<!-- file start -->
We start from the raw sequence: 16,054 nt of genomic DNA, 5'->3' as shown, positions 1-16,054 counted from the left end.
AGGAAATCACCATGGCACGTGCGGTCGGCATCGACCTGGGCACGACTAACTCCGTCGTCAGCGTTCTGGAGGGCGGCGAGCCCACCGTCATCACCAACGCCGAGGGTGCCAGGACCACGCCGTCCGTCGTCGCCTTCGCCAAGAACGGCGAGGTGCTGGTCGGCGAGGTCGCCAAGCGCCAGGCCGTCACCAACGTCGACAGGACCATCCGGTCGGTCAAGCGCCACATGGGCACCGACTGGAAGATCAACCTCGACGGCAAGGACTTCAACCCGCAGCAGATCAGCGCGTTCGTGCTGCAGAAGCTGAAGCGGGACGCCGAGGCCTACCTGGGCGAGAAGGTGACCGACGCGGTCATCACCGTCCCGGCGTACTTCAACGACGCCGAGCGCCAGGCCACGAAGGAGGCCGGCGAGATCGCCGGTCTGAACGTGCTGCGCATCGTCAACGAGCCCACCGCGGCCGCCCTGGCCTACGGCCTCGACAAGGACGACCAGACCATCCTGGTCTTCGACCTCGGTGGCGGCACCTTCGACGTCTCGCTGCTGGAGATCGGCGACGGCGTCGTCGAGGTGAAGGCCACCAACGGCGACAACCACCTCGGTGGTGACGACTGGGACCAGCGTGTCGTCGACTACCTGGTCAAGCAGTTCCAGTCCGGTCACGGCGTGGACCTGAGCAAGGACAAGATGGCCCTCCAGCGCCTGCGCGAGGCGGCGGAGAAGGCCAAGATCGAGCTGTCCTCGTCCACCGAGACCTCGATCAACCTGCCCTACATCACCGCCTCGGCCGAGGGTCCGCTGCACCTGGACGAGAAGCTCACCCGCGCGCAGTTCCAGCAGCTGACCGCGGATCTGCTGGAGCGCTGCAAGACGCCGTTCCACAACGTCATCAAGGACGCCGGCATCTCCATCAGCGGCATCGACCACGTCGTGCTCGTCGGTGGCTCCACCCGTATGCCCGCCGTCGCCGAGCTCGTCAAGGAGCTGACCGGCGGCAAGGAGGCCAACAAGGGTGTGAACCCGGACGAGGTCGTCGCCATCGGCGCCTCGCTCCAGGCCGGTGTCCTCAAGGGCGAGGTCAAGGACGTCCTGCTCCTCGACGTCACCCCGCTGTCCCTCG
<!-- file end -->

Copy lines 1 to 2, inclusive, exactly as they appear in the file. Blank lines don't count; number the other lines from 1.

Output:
We start from the raw sequence: 16,054 nt of genomic DNA, 5'->3' as shown, positions 1-16,054 counted from the left end.
AGGAAATCACCATGGCACGTGCGGTCGGCATCGACCTGGGCACGACTAACTCCGTCGTCAGCGTTCTGGAGGGCGGCGAGCCCACCGTCATCACCAACGCCGAGGGTGCCAGGACCACGCCGTCCGTCGTCGCCTTCGCCAAGAACGGCGAGGTGCTGGTCGGCGAGGTCGCCAAGCGCCAGGCCGTCACCAACGTCGACAGGACCATCCGGTCGGTCAAGCGCCACATGGGCACCGACTGGAAGATCAACCTCGACGGCAAGGACTTCAACCCGCAGCAGATCAGCGCGTTCGTGCTGCAGAAGCTGAAGCGGGACGCCGAGGCCTACCTGGGCGAGAAGGTGACCGACGCGGTCATCACCGTCCCGGCGTACTTCAACGACGCCGAGCGCCAGGCCACGAAGGAGGCCGGCGAGATCGCCGGTCTGAACGTGCTGCGCATCGTCAACGAGCCCACCGCGGCCGCCCTGGCCTACGGCCTCGACAAGGACGACCAGACCATCCTGGTCTTCGACCTCGGTGGCGGCACCTTCGACGTCTCGCTGCTGGAGATCGGCGACGGCGTCGTCGAGGTGAAGGCCACCAACGGCGACAACCACCTCGGTGGTGACGACTGGGACCAGCGTGTCGTCGACTACCTGGTCAAGCAGTTCCAGTCCGGTCACGGCGTGGACCTGAGCAAGGACAAGATGGCCCTCCAGCGCCTGCGCGAGGCGGCGGAGAAGGCCAAGATCGAGCTGTCCTCGTCCACCGAGACCTCGATCAACCTGCCCTACATCACCGCCTCGGCCGAGGGTCCGCTGCACCTGGACGAGAAGCTCACCCGCGCGCAGTTCCAGCAGCTGACCGCGGATCTGCTGGAGCGCTGCAAGACGCCGTTCCACAACGTCATCAAGGACGCCGGCATCTCCATCAGCGGCATCGACCACGTCGTGCTCGTCGGTGGCTCCACCCGTATGCCCGCCGTCGCCGAGCTCGTCAAGGAGCTGACCGGCGGCAAGGAGGCCAACAAGGGTGTGAACCCGGACGAGGTCGTCGCCATCGGCGCCTCGCTCCAGGCCGGTGTCCTCAAGGGCGAGGTCAAGGACGTCCTGCTCCTCGACGTCACCCCGCTGTCCCTCG